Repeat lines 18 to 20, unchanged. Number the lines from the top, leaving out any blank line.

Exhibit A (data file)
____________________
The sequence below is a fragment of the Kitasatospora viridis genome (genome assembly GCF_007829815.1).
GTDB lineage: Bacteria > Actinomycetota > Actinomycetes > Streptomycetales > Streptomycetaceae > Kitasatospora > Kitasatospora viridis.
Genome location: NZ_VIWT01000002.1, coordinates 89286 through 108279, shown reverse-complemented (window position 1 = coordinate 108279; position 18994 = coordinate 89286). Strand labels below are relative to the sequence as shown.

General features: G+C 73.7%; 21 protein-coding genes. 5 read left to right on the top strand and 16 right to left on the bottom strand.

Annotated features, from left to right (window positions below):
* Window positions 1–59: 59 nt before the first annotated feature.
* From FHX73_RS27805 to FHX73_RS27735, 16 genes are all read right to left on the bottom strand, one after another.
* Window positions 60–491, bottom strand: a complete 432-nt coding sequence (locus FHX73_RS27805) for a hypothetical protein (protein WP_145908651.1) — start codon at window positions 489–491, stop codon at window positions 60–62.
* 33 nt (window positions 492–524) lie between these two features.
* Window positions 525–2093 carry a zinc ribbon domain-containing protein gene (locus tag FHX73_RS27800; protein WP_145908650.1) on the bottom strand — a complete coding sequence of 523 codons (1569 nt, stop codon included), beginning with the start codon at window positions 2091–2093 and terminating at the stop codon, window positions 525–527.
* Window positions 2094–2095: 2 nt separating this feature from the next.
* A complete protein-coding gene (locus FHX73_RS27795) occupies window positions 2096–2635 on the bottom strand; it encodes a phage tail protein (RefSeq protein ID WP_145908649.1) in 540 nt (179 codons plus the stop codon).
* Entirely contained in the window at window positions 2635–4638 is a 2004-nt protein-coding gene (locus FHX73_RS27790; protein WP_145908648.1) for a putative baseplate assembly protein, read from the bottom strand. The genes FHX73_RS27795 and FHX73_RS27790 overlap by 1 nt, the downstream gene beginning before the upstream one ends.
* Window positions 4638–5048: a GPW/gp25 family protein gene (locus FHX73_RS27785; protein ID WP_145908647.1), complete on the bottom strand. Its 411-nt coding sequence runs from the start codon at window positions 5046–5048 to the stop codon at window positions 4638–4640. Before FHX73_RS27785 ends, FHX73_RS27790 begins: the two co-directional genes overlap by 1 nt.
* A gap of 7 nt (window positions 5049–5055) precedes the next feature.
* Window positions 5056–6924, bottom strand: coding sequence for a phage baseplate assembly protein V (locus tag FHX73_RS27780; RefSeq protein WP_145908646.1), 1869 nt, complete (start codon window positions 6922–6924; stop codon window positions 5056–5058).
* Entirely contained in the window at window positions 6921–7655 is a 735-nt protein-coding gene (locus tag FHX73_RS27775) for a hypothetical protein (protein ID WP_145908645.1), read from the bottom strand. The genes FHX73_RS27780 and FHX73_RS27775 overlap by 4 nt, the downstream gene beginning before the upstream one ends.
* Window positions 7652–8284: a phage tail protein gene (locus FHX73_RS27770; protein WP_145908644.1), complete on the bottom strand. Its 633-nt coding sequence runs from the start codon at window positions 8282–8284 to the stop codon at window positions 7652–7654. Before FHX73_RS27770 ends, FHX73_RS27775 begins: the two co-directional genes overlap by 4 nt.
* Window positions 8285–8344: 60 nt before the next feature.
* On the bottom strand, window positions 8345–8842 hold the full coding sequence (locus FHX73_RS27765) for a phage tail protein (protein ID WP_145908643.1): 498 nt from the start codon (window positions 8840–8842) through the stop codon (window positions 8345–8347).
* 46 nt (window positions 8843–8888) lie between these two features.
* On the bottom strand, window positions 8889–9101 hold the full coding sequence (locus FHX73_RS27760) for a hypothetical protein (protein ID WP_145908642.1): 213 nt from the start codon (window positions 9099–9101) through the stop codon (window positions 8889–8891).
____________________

* Window positions 7652–8284: a phage tail protein gene (locus FHX73_RS27770; protein WP_145908644.1), complete on the bottom strand. Its 633-nt coding sequence runs from the start codon at window positions 8282–8284 to the stop codon at window positions 7652–7654. Before FHX73_RS27770 ends, FHX73_RS27775 begins: the two co-directional genes overlap by 4 nt.
* Window positions 8285–8344: 60 nt before the next feature.
* On the bottom strand, window positions 8345–8842 hold the full coding sequence (locus FHX73_RS27765) for a phage tail protein (protein ID WP_145908643.1): 498 nt from the start codon (window positions 8840–8842) through the stop codon (window positions 8345–8347).